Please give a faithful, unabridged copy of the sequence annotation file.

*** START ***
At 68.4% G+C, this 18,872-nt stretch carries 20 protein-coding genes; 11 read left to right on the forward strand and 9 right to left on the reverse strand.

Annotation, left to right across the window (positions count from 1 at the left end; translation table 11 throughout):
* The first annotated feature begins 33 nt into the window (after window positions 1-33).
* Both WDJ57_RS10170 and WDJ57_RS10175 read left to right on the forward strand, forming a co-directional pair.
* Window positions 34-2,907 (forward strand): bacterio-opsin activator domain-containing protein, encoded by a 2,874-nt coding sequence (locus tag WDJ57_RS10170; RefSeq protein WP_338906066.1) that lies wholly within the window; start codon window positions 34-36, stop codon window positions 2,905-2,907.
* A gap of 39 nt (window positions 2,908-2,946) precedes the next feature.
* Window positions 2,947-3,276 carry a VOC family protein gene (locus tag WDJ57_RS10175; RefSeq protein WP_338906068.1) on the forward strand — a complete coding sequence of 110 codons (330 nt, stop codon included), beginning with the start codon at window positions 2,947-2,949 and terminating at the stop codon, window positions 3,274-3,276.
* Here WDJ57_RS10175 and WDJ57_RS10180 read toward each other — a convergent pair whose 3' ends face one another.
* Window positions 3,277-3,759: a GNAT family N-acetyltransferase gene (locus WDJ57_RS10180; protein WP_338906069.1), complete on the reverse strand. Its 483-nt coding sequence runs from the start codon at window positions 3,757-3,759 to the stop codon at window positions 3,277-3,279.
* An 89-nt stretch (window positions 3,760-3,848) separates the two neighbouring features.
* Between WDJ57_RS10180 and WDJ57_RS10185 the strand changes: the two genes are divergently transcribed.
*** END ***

At 68.4% G+C, this 18,872-nt stretch carries 20 protein-coding genes; 11 read left to right on the forward strand and 9 right to left on the reverse strand.

Annotation, left to right across the window (positions count from 1 at the left end; translation table 11 throughout):
* The first annotated feature begins 33 nt into the window (after window positions 1-33).
* Both WDJ57_RS10170 and WDJ57_RS10175 read left to right on the forward strand, forming a co-directional pair.
* Window positions 34-2,907 (forward strand): bacterio-opsin activator domain-containing protein, encoded by a 2,874-nt coding sequence (locus tag WDJ57_RS10170; RefSeq protein WP_338906066.1) that lies wholly within the window; start codon window positions 34-36, stop codon window positions 2,905-2,907.
* A gap of 39 nt (window positions 2,908-2,946) precedes the next feature.
* Window positions 2,947-3,276 carry a VOC family protein gene (locus tag WDJ57_RS10175; RefSeq protein WP_338906068.1) on the forward strand — a complete coding sequence of 110 codons (330 nt, stop codon included), beginning with the start codon at window positions 2,947-2,949 and terminating at the stop codon, window positions 3,274-3,276.
* Here WDJ57_RS10175 and WDJ57_RS10180 read toward each other — a convergent pair whose 3' ends face one another.
* Window positions 3,277-3,759: a GNAT family N-acetyltransferase gene (locus WDJ57_RS10180; protein WP_338906069.1), complete on the reverse strand. Its 483-nt coding sequence runs from the start codon at window positions 3,757-3,759 to the stop codon at window positions 3,277-3,279.
* An 89-nt stretch (window positions 3,760-3,848) separates the two neighbouring features.
* Between WDJ57_RS10180 and WDJ57_RS10185 the strand changes: the two genes are divergently transcribed.